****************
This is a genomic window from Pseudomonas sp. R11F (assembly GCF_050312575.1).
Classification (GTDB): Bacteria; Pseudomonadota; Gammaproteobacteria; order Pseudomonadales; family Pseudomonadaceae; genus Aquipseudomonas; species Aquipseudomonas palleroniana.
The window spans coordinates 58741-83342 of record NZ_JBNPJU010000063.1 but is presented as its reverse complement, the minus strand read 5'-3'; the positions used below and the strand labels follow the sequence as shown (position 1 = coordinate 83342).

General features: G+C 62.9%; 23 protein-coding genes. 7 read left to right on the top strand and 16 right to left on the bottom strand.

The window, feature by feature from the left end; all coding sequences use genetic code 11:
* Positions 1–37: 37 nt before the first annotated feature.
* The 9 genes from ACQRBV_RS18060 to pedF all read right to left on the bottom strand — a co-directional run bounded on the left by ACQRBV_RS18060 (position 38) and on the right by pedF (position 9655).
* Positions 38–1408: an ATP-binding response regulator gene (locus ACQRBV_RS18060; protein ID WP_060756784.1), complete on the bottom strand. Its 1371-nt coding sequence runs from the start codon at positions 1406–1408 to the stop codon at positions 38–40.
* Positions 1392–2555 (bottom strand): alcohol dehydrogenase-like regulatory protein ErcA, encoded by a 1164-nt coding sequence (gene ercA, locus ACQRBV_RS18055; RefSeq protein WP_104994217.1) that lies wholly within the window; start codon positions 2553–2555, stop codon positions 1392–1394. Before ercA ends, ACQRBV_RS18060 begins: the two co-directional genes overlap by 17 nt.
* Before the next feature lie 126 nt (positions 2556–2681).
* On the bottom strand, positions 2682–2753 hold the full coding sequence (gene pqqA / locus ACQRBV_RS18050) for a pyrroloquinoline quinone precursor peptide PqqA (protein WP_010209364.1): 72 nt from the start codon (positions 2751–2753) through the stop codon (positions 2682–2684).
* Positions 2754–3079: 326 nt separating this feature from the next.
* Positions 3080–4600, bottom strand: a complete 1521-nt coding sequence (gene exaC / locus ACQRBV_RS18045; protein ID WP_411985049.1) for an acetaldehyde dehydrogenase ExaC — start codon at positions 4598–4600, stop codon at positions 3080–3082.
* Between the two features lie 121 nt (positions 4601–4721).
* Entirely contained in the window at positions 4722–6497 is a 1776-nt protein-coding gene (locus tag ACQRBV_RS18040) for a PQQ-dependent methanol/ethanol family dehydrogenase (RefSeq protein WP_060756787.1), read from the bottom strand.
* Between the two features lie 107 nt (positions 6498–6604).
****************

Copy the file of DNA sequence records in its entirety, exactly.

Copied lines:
This is a genomic window from Pseudomonas sp. R11F (assembly GCF_050312575.1).
Classification (GTDB): Bacteria; Pseudomonadota; Gammaproteobacteria; order Pseudomonadales; family Pseudomonadaceae; genus Aquipseudomonas; species Aquipseudomonas palleroniana.
The window spans coordinates 58741-83342 of record NZ_JBNPJU010000063.1 but is presented as its reverse complement, the minus strand read 5'-3'; the positions used below and the strand labels follow the sequence as shown (position 1 = coordinate 83342).

General features: G+C 62.9%; 23 protein-coding genes. 7 read left to right on the top strand and 16 right to left on the bottom strand.

The window, feature by feature from the left end; all coding sequences use genetic code 11:
* Positions 1–37: 37 nt before the first annotated feature.
* The 9 genes from ACQRBV_RS18060 to pedF all read right to left on the bottom strand — a co-directional run bounded on the left by ACQRBV_RS18060 (position 38) and on the right by pedF (position 9655).
* Positions 38–1408: an ATP-binding response regulator gene (locus ACQRBV_RS18060; protein ID WP_060756784.1), complete on the bottom strand. Its 1371-nt coding sequence runs from the start codon at positions 1406–1408 to the stop codon at positions 38–40.
* Positions 1392–2555 (bottom strand): alcohol dehydrogenase-like regulatory protein ErcA, encoded by a 1164-nt coding sequence (gene ercA, locus ACQRBV_RS18055; RefSeq protein WP_104994217.1) that lies wholly within the window; start codon positions 2553–2555, stop codon positions 1392–1394. Before ercA ends, ACQRBV_RS18060 begins: the two co-directional genes overlap by 17 nt.
* Before the next feature lie 126 nt (positions 2556–2681).
* On the bottom strand, positions 2682–2753 hold the full coding sequence (gene pqqA / locus ACQRBV_RS18050) for a pyrroloquinoline quinone precursor peptide PqqA (protein WP_010209364.1): 72 nt from the start codon (positions 2751–2753) through the stop codon (positions 2682–2684).
* Positions 2754–3079: 326 nt separating this feature from the next.
* Positions 3080–4600, bottom strand: a complete 1521-nt coding sequence (gene exaC / locus ACQRBV_RS18045; protein ID WP_411985049.1) for an acetaldehyde dehydrogenase ExaC — start codon at positions 4598–4600, stop codon at positions 3080–3082.
* Between the two features lie 121 nt (positions 4601–4721).
* Entirely contained in the window at positions 4722–6497 is a 1776-nt protein-coding gene (locus tag ACQRBV_RS18040) for a PQQ-dependent methanol/ethanol family dehydrogenase (RefSeq protein WP_060756787.1), read from the bottom strand.
* Between the two features lie 107 nt (positions 6498–6604).